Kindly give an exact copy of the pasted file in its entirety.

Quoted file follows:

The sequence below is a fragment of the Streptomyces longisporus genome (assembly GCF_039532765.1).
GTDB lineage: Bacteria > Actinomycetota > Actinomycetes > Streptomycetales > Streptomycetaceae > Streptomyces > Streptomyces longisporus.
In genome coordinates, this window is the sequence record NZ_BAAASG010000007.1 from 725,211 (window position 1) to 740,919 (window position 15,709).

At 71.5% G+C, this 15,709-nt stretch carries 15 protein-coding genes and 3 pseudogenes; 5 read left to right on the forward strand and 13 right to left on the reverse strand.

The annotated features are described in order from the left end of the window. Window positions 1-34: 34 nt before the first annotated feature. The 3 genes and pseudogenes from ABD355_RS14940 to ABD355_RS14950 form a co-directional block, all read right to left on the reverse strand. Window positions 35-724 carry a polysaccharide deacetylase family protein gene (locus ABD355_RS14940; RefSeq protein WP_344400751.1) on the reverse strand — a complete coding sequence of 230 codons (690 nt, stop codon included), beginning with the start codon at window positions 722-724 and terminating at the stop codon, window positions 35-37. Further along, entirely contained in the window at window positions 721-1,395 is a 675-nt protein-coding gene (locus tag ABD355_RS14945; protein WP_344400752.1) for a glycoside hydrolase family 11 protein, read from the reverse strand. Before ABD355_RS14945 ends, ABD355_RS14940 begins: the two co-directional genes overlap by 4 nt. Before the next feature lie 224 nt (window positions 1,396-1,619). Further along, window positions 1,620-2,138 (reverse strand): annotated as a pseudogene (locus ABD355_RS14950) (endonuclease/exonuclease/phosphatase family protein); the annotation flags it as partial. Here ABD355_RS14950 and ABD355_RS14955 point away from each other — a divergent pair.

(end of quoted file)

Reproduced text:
The sequence below is a fragment of the Streptomyces longisporus genome (assembly GCF_039532765.1).
GTDB lineage: Bacteria > Actinomycetota > Actinomycetes > Streptomycetales > Streptomycetaceae > Streptomyces > Streptomyces longisporus.
In genome coordinates, this window is the sequence record NZ_BAAASG010000007.1 from 725,211 (window position 1) to 740,919 (window position 15,709).

At 71.5% G+C, this 15,709-nt stretch carries 15 protein-coding genes and 3 pseudogenes; 5 read left to right on the forward strand and 13 right to left on the reverse strand.

The annotated features are described in order from the left end of the window. Window positions 1-34: 34 nt before the first annotated feature. The 3 genes and pseudogenes from ABD355_RS14940 to ABD355_RS14950 form a co-directional block, all read right to left on the reverse strand. Window positions 35-724 carry a polysaccharide deacetylase family protein gene (locus ABD355_RS14940; RefSeq protein WP_344400751.1) on the reverse strand — a complete coding sequence of 230 codons (690 nt, stop codon included), beginning with the start codon at window positions 722-724 and terminating at the stop codon, window positions 35-37. Further along, entirely contained in the window at window positions 721-1,395 is a 675-nt protein-coding gene (locus tag ABD355_RS14945; protein WP_344400752.1) for a glycoside hydrolase family 11 protein, read from the reverse strand. Before ABD355_RS14945 ends, ABD355_RS14940 begins: the two co-directional genes overlap by 4 nt. Before the next feature lie 224 nt (window positions 1,396-1,619). Further along, window positions 1,620-2,138 (reverse strand): annotated as a pseudogene (locus ABD355_RS14950) (endonuclease/exonuclease/phosphatase family protein); the annotation flags it as partial. Here ABD355_RS14950 and ABD355_RS14955 point away from each other — a divergent pair.